493.2 Embedding postcapitalist alternatives: The global network of alternative knowledge production and mobilization

Friday, August 3, 2012: 11:05 AM
Faculty of Economics, TBA
Oral Presentation
William CARROLL , University of Victoria, Canada
JP SAPINSKI , Sociology, University of Victoria, Victoria, BC, Canada
Since the 1970s, transnational alternative policy groups (TAPGs) have emerged as a component of global civil society generating visions and strategies for a ‘globalization from below’ which is also a process of transnational class formation. Such groups as the Transnational Institute (Amsterdam), Focus on the Global South (Bangkok), International Forum on Globalization (San Francisco) and the Centre for Civil Society (Durban) have served as ‘collective intellectuals’ in facilitating the construction of a counter-hegemonic bloc that transects national borders and poses democratic alternatives to neoliberal globalization.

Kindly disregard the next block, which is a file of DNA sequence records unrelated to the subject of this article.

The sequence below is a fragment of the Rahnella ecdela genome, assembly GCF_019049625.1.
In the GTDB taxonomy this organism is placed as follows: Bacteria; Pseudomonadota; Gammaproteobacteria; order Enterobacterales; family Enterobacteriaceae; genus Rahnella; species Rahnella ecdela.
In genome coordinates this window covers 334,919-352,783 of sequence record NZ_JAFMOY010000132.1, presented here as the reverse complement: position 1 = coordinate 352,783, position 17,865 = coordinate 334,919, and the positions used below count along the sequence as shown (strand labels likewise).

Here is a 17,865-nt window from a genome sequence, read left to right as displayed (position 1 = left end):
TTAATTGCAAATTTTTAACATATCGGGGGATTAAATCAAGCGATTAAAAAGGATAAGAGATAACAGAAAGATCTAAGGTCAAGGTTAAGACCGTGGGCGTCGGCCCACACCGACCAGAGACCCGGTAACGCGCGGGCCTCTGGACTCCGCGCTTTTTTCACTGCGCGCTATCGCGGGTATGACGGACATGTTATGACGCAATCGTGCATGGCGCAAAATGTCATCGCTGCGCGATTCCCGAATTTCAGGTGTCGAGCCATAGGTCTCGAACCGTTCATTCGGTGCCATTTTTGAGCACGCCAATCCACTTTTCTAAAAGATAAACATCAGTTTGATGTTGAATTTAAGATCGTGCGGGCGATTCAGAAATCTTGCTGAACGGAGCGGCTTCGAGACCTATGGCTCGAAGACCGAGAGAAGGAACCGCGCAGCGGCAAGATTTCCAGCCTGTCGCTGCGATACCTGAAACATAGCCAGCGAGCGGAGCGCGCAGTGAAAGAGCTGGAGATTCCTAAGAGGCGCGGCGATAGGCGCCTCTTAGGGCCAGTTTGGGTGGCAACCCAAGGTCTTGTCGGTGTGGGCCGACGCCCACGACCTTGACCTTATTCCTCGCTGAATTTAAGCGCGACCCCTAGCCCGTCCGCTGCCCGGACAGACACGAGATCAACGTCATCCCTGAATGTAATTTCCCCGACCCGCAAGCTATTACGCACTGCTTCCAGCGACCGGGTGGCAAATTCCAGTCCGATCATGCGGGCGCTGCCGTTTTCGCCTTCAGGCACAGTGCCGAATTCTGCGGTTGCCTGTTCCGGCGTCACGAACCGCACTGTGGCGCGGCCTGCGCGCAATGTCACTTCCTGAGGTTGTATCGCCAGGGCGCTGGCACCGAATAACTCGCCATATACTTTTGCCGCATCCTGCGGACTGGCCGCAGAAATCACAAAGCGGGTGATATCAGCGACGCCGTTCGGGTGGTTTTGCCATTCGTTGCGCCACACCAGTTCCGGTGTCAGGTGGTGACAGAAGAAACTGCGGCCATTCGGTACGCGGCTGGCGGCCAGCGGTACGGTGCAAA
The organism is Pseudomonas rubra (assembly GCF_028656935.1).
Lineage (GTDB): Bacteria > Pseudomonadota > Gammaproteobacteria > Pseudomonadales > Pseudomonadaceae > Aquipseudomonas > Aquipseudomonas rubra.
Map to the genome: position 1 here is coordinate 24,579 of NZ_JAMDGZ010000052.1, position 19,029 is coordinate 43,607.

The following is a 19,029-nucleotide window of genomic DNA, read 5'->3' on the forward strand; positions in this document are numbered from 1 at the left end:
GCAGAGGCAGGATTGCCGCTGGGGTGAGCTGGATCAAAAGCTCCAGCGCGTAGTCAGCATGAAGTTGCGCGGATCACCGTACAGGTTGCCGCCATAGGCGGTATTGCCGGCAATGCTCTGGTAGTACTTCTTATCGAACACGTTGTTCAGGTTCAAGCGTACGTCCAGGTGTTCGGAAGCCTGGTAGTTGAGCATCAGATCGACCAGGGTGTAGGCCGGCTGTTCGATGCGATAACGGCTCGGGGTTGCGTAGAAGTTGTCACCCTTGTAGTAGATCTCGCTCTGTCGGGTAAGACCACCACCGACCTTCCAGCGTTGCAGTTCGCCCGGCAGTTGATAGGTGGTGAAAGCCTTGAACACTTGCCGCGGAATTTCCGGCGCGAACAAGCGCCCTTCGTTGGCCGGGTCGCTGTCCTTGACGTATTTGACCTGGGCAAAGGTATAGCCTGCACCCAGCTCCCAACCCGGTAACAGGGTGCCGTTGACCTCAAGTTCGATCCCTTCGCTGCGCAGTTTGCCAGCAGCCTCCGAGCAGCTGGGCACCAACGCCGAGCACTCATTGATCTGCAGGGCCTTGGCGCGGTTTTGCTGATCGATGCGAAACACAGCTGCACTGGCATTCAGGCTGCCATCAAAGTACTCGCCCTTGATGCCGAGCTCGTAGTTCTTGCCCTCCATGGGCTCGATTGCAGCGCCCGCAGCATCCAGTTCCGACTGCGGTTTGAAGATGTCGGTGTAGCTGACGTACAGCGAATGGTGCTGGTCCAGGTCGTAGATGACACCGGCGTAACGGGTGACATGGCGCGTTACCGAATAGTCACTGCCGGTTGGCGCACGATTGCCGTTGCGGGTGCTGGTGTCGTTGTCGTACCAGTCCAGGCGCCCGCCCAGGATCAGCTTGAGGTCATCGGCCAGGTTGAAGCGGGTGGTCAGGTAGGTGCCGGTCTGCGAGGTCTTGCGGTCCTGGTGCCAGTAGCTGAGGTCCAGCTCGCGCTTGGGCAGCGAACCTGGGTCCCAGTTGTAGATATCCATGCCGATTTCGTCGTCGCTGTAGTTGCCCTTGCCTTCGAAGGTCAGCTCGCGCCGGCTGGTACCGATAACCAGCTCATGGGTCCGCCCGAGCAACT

This study proceeds from an understanding that hegemonic think tanks and TAPGs are embedded in opposing historical blocs, as they develop and deploy knowledge with the intent to make their respective blocs more coherent and effective. Transnational alternative policy groups appear to be well placed to participate in the transformation of the democratic globalization network from a gelatinous and unselfconscious state, into an historical bloc capable of collective action toward an alternative global order. Empirically, we map the global network of TAPGs and kindred groups – alternative media, social movement organizations, NGOs and INGOs – in order to discern whether and how TAPGs facilitate political development beyond the fragments of single-issue politics encased within nation states. Do TAPGs, like their hegemonic counterparts, serve as ‘brokers’, bridging across geographic spaces (e.g. North-South) and movement domains to foster the ‘unity in diversity’ that is taken as a criterial attribute of a counter-hegemonic historical bloc?  Alternatively, are there ways in which the global network is factionalized by structural holes and cleavages, as in the fissure between ecological and social justice politics that characterized activist networks in the 1990s? Using network-analytic methods, we draw some guarded inferences that are intended to enhance both sociological knowledge and movement practice.